Turning farm waste into green energy

Ixora Energy are harnessing the power of anaerobic digestion, creating greener energy and tackling the cost of living crisis

We speak to Darren Stockley, MD of Ixora Energy, about how they're turning waste into energy...

"The renewable energy sector uses technology that is cutting edge and innovative, and therefore delivery doesn’t always go smoothly! This makes it an exciting area to work in," explains Darren.

Darren is originally from Coventry and has Freedom of the City, moving to Exeter to join Ixora Energy about 5 years ago. He enjoys living in the South West; "Exeter is a really nice city and Devon is a beautiful county. I spend all my spare time walking the Coast Paths and rivers of Devon... although my wife would argue that it’s just an excuse to eventually arrive at a pub!".

Darren joined Ixora Energy to deliver Anaerobic Digestion (AD) projects; "In the early days, it was all about coordinating a strong team to focus on delivery of the construction, commissioning, and operation of its facilities" Darren recalls. Nowadays, the emphasis of Darren and the Ixora Energy's work is on maximising output, so that they are able to deliver as much renewable energy as possible. 

"I’m proud to be working in an industry that is contributing to the reduction in greenhouse gases and helping combat climate change.

Right now we’re at the centre of so many discussions about circular economies (local food and energy production) and moving to net zero carbon targets."

The Ixora Energy brand was established in 2017 with the aim of generating green energy for local homes and businesses, and currently operates 5 AD plants across the South West. These are predominantly farm-based and supplied by farm waste, manure, and sustainably grown crops. Bacteria in the digester break down the waste material, which produces biogas. The biogas is then extracted and used to directly supply local homes, or be to generate electricity that enters the National Grid. 

The process is particularly environmentally friendly, as it recycles carbon that is already in circulation (compared to “natural” gas, which constantly adds more carbon to the environment).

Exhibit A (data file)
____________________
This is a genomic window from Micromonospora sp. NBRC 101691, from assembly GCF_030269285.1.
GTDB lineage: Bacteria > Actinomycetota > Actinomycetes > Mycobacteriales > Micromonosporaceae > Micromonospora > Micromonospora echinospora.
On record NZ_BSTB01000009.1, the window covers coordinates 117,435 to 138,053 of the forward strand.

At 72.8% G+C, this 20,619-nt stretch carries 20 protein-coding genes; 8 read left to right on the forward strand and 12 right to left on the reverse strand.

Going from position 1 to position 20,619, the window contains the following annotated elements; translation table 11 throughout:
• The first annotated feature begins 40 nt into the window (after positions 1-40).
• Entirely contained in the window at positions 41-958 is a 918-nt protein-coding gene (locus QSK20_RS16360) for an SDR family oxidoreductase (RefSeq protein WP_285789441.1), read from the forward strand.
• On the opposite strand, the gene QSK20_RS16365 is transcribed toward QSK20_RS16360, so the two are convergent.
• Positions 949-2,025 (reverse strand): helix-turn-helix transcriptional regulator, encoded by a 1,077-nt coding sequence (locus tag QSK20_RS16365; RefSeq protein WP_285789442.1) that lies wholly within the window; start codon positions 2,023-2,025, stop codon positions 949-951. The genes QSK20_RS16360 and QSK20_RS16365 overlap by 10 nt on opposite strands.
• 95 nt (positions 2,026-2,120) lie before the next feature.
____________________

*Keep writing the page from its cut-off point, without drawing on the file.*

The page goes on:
"We believe that AD has a vital role to play in the achievement of net zero goals, and we’re keen to put our skills and experience to use in the fight against climate change."

Darren explains that Ixora Energy's ultimate aim is to produce green energy for local homes. In total, their plants provide over 12,000 homes with renewable energy every year.

Ixora Energy's Condate Biogas plant was recently featured by BBC Spotlight South West - the plant is supplied by animal waste and food production by-products, generating enough green gas to power the nearby town of South Molton!

The team also work closely with local farms and businesses as part of a circular economy model. Farmers are paid a fair price for the crops they supply to AD plants, and they also benefit from the by-product of the AD process, known as digestate, which makes a great natural fertiliser to replace harmful artificial fertilisers.

Engaging with their community is at the core of Ixora Energy’s approach. Their Gorst energy plant sponsors the Exeter Athletic Rugby Club, and their Condate biogas plant sponsored home-grown South Molton rugby player Emma Sing in her recent debut for England (can you tell they’re rugby fans?!).

They're also keen to educate people about AD by hosting site visits, from the local Young Farmers Club to an international group of Nuffield Farming scholars.

With gas prices currently at record highs as economies recover from the COVID-19 pandemic, combined with the impact of Russia’s invasion of Ukraine, Darren feels that harnessing the power of AD is more critical than ever...


"At the moment, we’re facing the dual challenge of the climate emergency and a cost of living crisis; AD can help tackle both issues".


By generating renewable energy, AD reduces carbon emissions and helps communities move towards net zero.

Since AD is a local means of energy production, it also reduces the need to import gas, helping to protect households from international gas price fluctuations.

"It’s important that we all become more aware of our energy use - we should think about where our energy comes from every time we switch on a light or boil the kettle," Darren notes.

"There are small steps that each of us can take to reduce energy consumption too. You could save £250 a year in energy bills just by turning your devices off (not putting them on standby) and not leaving your phone on charge overnight!"